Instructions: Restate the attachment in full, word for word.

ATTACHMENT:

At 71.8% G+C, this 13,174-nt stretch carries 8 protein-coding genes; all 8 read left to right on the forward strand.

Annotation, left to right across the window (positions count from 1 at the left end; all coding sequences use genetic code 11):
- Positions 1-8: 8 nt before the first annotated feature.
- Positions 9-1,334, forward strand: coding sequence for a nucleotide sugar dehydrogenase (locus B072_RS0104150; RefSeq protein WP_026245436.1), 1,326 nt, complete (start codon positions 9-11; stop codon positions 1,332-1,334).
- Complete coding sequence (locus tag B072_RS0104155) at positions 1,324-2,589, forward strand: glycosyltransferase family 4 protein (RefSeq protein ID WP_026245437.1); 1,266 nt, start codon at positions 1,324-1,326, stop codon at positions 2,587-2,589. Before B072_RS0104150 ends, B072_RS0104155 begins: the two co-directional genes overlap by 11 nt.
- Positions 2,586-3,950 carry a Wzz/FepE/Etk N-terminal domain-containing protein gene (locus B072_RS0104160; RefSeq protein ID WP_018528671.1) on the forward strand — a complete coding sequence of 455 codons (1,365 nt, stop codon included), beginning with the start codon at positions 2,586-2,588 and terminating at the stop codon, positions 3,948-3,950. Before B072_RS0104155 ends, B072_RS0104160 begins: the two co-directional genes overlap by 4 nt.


At 71.8% G+C, this 13,174-nt stretch carries 8 protein-coding genes; all 8 read left to right on the forward strand.

Annotation, left to right across the window (positions count from 1 at the left end; all coding sequences use genetic code 11):
- Positions 1-8: 8 nt before the first annotated feature.
- Positions 9-1,334, forward strand: coding sequence for a nucleotide sugar dehydrogenase (locus B072_RS0104150; RefSeq protein WP_026245436.1), 1,326 nt, complete (start codon positions 9-11; stop codon positions 1,332-1,334).
- Complete coding sequence (locus tag B072_RS0104155) at positions 1,324-2,589, forward strand: glycosyltransferase family 4 protein (RefSeq protein ID WP_026245437.1); 1,266 nt, start codon at positions 1,324-1,326, stop codon at positions 2,587-2,589. Before B072_RS0104150 ends, B072_RS0104155 begins: the two co-directional genes overlap by 11 nt.
- Positions 2,586-3,950 carry a Wzz/FepE/Etk N-terminal domain-containing protein gene (locus B072_RS0104160; RefSeq protein ID WP_018528671.1) on the forward strand — a complete coding sequence of 455 codons (1,365 nt, stop codon included), beginning with the start codon at positions 2,586-2,588 and terminating at the stop codon, positions 3,948-3,950. Before B072_RS0104155 ends, B072_RS0104160 begins: the two co-directional genes overlap by 4 nt.